Beatrice Mtetwa spoke to journalists in Johannesburg on Friday at the screening of a film about her fight for the rule of law in Zimbabwe.
Mtetwa was arrested in March when she went to represent clients during a raid of Prime Minister Morgan Tsvangirai's office. But she has refused to buckle under in the face of intimidation.
Mtetwa's arrest for obstructing justice, a day after the country held a constitutional referendum in March, sparked international condemnation.
She is hopeful that one day she will work under normal conditions in the country.
Living by the Numbers: Big Data Knows What Your Future Holds
Der Spiegel; Martin U. Müller, Marcel Rosenbach and Thomas Schulz
Forget Big Brother. Companies and countries are discovering that algorithms programmed to scour vast quantities of data can be much more powerful. They can predict your next purchase, forecast car thefts and maybe even help cure cancer. But there is a down side.
Google and Facebook are pure, unadulterated Big Data. Their business models are based on collecting, analyzing and marketing information about their users, through advertising tailored as closely as possible to the individual. This gigantic database and the notion of what can be done with more than a billion individual profiles in the age of Big Data was worth at least $100 billion (€78 billion) to Facebook investors.
The prospect of turning their treasure troves of data into dollars is now fueling the fantasies of businesses in many industries, from supermarkets to the automobile industry, and from aviation to banks and insurance companies. According to figures published by industry association Bitkom, global sales related to Big Data applications amounted to €4.6 billion in 2012. That number is expected to increase to about €16 billion by 2016.
Countless Big Data applications are also being tested in medicine and science. Even the public sector, especially police departments and security agencies, not always the most progressive when it comes to IT, have recognized the potential benefits in their fields.
What captivates so many people is the promise of gazing into the future, thanks to the lightning speed at which massive amounts of data can be analyzed. In fact, algorithms allow for astonishingly precise predictions of human behavior, be it in front of supermarket shelves, in traffic or when it comes to credit-card payment patterns.
In 2010, Google predicted a wave of flu outbreaks on the basis of user searches. American data specialist Nate Silver predicted the outcome of the last US presidential election well in advance and more precisely than all demographers.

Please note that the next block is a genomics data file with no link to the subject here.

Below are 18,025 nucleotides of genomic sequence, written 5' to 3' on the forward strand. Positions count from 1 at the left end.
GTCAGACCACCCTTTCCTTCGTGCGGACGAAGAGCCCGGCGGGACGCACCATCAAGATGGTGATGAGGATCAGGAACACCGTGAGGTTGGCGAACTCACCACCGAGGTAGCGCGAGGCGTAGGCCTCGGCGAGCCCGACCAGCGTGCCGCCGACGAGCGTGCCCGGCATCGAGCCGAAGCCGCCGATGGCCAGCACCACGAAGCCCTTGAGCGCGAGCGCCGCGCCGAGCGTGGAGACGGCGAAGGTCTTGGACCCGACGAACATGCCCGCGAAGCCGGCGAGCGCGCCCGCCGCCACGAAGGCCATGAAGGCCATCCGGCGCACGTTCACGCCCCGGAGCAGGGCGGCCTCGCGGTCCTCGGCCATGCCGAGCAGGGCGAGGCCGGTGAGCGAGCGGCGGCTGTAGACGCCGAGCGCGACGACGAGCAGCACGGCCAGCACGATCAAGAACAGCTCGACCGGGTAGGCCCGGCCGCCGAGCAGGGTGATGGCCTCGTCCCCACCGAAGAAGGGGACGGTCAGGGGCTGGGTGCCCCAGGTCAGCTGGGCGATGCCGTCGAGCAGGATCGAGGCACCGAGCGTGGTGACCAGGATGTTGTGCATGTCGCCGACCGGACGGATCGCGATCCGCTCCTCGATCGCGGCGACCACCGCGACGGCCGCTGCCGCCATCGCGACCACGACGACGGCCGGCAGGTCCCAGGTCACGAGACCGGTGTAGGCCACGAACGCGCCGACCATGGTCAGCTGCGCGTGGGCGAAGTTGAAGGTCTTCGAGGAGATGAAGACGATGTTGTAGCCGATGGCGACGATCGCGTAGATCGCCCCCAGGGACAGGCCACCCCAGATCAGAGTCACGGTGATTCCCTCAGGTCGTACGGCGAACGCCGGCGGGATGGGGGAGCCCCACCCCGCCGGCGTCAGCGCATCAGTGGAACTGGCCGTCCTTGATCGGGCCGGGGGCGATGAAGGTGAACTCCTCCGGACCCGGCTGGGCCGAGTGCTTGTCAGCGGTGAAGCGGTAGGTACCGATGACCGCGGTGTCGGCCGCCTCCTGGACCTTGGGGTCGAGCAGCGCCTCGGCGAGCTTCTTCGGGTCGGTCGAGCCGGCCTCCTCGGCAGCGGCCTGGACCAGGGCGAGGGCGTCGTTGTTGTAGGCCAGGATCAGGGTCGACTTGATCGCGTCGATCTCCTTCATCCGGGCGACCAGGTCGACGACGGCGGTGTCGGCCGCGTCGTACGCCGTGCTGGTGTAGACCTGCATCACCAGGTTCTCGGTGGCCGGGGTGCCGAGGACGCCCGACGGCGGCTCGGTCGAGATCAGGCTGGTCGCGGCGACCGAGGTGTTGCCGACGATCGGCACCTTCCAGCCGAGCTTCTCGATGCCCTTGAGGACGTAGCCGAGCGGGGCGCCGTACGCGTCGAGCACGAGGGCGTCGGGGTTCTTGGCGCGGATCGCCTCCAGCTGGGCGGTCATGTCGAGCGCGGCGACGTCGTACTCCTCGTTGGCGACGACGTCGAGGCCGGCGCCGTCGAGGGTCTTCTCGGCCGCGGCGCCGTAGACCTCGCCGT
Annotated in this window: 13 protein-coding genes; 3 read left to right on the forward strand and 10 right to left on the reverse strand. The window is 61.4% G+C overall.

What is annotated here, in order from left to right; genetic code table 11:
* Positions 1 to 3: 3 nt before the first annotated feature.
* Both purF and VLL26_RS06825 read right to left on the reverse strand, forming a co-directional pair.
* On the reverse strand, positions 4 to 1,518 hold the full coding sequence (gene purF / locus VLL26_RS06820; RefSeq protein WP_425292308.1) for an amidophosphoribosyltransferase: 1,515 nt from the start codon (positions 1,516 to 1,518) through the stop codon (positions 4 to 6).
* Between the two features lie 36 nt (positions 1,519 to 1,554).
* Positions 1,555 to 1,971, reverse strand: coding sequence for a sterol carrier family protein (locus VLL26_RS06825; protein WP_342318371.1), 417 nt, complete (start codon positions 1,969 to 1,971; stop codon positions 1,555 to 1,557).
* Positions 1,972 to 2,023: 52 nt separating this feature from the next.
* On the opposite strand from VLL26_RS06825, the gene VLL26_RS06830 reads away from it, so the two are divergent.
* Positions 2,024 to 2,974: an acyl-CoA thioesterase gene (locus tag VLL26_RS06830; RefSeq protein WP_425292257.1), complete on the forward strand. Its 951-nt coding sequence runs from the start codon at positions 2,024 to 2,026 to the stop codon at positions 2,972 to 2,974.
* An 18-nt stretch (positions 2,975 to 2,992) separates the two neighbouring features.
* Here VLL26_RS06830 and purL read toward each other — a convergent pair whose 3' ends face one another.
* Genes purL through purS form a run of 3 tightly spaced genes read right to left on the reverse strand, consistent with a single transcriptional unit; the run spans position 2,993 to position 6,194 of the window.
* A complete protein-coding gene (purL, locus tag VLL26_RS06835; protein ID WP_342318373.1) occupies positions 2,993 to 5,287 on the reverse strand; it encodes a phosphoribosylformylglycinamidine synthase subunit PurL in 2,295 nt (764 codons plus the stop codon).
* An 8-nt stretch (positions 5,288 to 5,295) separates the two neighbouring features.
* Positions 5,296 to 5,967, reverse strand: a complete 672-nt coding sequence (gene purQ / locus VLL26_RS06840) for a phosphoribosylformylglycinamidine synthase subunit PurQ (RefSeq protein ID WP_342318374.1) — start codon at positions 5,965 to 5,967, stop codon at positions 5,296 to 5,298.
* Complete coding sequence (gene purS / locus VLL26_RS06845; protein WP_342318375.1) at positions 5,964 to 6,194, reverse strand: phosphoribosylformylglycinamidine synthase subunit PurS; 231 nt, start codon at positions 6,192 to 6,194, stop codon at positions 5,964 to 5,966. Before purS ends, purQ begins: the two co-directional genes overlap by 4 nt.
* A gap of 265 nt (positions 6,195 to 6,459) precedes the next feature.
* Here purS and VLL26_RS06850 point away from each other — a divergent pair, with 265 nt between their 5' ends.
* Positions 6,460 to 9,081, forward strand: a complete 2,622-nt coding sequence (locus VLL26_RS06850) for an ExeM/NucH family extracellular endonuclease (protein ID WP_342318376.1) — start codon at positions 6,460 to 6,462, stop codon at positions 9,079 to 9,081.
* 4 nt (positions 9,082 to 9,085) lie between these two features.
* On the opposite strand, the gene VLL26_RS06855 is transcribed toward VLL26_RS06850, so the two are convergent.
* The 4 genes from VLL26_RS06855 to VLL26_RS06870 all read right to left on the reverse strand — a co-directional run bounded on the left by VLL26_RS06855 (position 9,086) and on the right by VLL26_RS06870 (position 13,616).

This is a seven page article.
Strong winds blow away smog but bring sand to Beijing
South China Morning Post; Zhuang Pinghui
Strong winds swept through Beijing yesterday and cleared the air of smog that had blanketed it on Saturday, only to bring sand.
Heavy gusts picked up around noon, mixed with local dust and sand from Inner Mongolia , which was hit by a strong sandstorm yesterday. As well as reducing visibility and stirring up debris such as plastic bags, the winds were strong enough in Beijing for some people reporting that their windows rattled loudly.
The capital's Environmental Monitoring Centre tracked the sand to the Inner Mongolia storm that blew in via Hebei .
Air quality took a noticeable hit. The centre said the level of PM10 pollutants - those with a diameter of less than 10 microns - increased sharply around noon and surpassed 500 micrograms per cubic metres.
The air in Beijing is seldom fair. See also Salt Lake City. :-(
ACROSS THE USA
What We Mean When We Say 'Race Is a Social Construct'
The Atlantic; Ta-Nehisi Coates
Our notion of what constitutes "white" and what constitutes "black" is a product of social context. It is utterly impossible to look at the delineation of a "Southern race" and not see the Civil War, the creation of an "Irish race" and not think of Cromwell's ethnic cleansing, the creation of a "Jewish race" and not see anti-Semitism. There is no fixed sense of "whiteness" or "blackness," not even today. It is quite common for whites to point out that Barack Obama isn't really "black" but "half-white." One wonders if they would say this if Barack Obama were a notorious drug-lord.
When the liberal says "race is a social construct," he is not being a soft-headed dolt; he is speaking an historical truth. We do not go around testing the "Irish race" for intelligence or the "Southern race" for "hot-headedness." These reasons are social. It is no more legitimate to ask "Is the black race dumber than then white race?" than it is to ask "Is the Jewish race thriftier than the Arab race?"